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Travis Mason ’06 Serves as Chief Policy Officer for Autonomous Aviation Systems Developer

June 13, 2023

His background in autonomous flight systems includes work with Airbus and Google.

Travis Mason
Travis Mason ’06 B.A. (PSc) works as the chief policy officer for Merlin Labs, a Boston-based developer of autonomous flight technology for fixed-wing aircraft.

As the first ever chief policy officer for Merlin Labs, a developer of autonomous aviation systems, Travis Mason ’06 B.A. (PSc) leads a team of engineers and regulatory experts charged with ensuring the company’s new technologies meet the rigorous safety standards of an industry that has never certified these kinds of systems before.

“The company’s technologies are disrupting existing regulatory frameworks that have been in place for decades,” says Mason. As a policy officer, he adds, “You have to be a Swiss army knife because certifying this technology is not solely a regulatory, public affairs, engineering, communications, lobbying or standards development problem. Success is a combination of those efforts and more.”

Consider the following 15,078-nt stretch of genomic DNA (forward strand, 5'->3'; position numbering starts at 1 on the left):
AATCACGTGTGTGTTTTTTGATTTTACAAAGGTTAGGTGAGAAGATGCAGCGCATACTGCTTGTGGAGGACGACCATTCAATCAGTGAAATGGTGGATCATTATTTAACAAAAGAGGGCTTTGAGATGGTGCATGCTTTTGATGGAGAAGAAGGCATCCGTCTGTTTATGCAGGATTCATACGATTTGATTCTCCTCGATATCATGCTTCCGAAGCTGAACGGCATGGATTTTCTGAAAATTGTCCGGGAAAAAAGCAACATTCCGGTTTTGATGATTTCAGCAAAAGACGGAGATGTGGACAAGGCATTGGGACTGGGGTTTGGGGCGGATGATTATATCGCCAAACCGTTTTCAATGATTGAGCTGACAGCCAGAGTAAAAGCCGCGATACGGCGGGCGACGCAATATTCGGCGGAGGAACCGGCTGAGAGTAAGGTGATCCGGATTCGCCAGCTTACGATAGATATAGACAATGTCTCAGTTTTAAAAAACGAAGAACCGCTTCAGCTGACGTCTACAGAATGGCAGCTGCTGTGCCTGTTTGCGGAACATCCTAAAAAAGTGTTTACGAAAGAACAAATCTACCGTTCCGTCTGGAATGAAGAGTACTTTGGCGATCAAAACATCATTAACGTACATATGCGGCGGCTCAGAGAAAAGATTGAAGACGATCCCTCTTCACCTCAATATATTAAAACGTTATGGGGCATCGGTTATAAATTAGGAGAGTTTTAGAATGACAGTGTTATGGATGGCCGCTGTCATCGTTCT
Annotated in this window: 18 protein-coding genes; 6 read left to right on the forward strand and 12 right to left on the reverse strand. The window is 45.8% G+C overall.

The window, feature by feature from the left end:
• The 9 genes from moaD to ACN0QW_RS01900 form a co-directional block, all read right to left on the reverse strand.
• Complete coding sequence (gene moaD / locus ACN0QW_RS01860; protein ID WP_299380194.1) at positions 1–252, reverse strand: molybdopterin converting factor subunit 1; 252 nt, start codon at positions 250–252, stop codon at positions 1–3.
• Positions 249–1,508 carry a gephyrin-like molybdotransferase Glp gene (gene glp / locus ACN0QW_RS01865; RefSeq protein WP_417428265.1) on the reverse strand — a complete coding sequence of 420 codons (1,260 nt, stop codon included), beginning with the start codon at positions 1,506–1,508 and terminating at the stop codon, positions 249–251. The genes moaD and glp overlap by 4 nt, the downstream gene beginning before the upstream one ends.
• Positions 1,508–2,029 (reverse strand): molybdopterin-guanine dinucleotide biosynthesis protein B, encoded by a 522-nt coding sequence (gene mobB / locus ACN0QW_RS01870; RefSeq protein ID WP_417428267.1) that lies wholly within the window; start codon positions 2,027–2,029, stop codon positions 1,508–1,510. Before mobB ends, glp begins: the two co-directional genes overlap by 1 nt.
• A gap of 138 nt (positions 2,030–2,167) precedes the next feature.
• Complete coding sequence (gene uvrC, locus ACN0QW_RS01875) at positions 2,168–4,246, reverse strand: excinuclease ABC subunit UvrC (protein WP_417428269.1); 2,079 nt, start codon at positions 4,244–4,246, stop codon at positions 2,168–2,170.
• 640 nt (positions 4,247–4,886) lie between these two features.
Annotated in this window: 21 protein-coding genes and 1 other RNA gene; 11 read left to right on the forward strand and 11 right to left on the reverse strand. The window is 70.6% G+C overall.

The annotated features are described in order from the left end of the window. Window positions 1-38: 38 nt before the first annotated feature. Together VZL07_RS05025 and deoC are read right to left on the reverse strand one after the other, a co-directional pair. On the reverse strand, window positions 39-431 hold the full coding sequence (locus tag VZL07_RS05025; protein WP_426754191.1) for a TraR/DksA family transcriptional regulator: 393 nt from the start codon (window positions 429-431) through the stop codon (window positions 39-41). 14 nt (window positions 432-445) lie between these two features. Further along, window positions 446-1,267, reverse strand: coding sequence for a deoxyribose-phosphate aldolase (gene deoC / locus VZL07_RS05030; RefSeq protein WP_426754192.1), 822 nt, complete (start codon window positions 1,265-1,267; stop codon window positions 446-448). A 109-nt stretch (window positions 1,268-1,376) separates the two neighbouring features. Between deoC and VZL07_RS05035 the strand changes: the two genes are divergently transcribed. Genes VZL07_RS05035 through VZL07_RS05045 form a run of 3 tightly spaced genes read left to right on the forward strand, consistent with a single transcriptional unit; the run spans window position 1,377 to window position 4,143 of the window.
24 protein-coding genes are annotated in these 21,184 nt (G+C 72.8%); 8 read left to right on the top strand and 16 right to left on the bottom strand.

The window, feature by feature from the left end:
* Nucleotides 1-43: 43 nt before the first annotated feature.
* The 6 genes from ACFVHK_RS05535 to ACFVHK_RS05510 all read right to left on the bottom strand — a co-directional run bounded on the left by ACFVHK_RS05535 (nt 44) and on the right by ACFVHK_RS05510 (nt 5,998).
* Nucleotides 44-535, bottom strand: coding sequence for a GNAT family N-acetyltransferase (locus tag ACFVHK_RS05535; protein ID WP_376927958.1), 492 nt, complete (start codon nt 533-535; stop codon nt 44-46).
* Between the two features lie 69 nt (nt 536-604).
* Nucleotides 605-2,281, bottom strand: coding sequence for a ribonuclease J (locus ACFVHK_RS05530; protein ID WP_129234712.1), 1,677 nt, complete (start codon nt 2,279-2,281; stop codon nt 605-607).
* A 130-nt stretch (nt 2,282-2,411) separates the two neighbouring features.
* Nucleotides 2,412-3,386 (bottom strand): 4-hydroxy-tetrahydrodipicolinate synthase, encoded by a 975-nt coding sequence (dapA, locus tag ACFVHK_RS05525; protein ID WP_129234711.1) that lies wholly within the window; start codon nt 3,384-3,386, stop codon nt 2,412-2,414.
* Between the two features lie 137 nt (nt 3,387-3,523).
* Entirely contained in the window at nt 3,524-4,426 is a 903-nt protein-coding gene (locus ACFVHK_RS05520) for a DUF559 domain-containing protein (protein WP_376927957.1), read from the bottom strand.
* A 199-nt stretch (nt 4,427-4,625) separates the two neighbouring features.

Mason has extensive experience with autonomous flight systems from previous positions at Airbus and at Google, solving policy and regulatory issues for technologies such as urban air mobility and delivery drones.

He says his Maxwell education, particularly in political science and policy studies, provided a foundation in the multifaceted problem solving involved in his work. “Maxwell taught me how to widen my policy and regulatory aperture,” he says, “because that’s what creates success when certifying autonomous technologies in and outside aviation.”

Mason gave the keynote address at the launch of the Autonomous Systems Policy Institute (ASPI) in 2019. He sees the work of ASPI in a similar light. “ASPI plays the important role of bringing together a diverse set of people, viewpoints and ideas to solve the wicked challenges of regulating autonomous systems,” he says. “We have to think dynamically to solve this regulatory challenge; it’ll never be final or done.”

By Jeffrey Pepper Rodgers

Published in the Spring 2023 issue of the Maxwell Perspective

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